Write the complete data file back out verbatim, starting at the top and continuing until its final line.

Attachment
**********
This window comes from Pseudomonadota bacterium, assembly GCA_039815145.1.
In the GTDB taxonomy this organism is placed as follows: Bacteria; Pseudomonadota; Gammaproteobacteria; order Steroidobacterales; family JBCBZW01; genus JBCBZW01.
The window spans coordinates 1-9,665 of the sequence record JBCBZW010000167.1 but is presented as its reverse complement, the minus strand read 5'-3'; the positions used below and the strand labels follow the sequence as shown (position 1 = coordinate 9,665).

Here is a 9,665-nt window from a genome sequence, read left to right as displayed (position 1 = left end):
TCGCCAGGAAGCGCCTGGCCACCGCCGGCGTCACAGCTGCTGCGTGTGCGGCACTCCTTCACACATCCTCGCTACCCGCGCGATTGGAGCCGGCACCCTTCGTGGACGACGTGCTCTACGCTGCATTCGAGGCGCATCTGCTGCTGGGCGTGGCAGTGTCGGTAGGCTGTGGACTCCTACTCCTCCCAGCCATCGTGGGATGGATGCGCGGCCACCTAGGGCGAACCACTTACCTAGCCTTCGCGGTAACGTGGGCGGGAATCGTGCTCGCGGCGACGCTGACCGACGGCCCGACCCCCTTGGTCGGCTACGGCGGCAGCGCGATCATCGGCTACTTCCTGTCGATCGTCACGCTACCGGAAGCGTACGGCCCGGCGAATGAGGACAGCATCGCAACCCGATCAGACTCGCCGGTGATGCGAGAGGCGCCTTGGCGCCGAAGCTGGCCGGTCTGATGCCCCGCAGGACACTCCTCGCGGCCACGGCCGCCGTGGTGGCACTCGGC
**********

This window comes from Pseudomonadota bacterium, assembly GCA_039815145.1.
In the GTDB taxonomy this organism is placed as follows: Bacteria; Pseudomonadota; Gammaproteobacteria; order Steroidobacterales; family JBCBZW01; genus JBCBZW01.
The window spans coordinates 1-9,665 of the sequence record JBCBZW010000167.1 but is presented as its reverse complement, the minus strand read 5'-3'; the positions used below and the strand labels follow the sequence as shown (position 1 = coordinate 9,665).

Here is a 9,665-nt window from a genome sequence, read left to right as displayed (position 1 = left end):
TCGCCAGGAAGCGCCTGGCCACCGCCGGCGTCACAGCTGCTGCGTGTGCGGCACTCCTTCACACATCCTCGCTACCCGCGCGATTGGAGCCGGCACCCTTCGTGGACGACGTGCTCTACGCTGCATTCGAGGCGCATCTGCTGCTGGGCGTGGCAGTGTCGGTAGGCTGTGGACTCCTACTCCTCCCAGCCATCGTGGGATGGATGCGCGGCCACCTAGGGCGAACCACTTACCTAGCCTTCGCGGTAACGTGGGCGGGAATCGTGCTCGCGGCGACGCTGACCGACGGCCCGACCCCCTTGGTCGGCTACGGCGGCAGCGCGATCATCGGCTACTTCCTGTCGATCGTCACGCTACCGGAAGCGTACGGCCCGGCGAATGAGGACAGCATCGCAACCCGATCAGACTCGCCGGTGATGCGAGAGGCGCCTTGGCGCCGAAGCTGGCCGGTCTGATGCCCCGCAGGACACTCCTCGCGGCCACGGCCGCCGTGGTGGCACTCGGC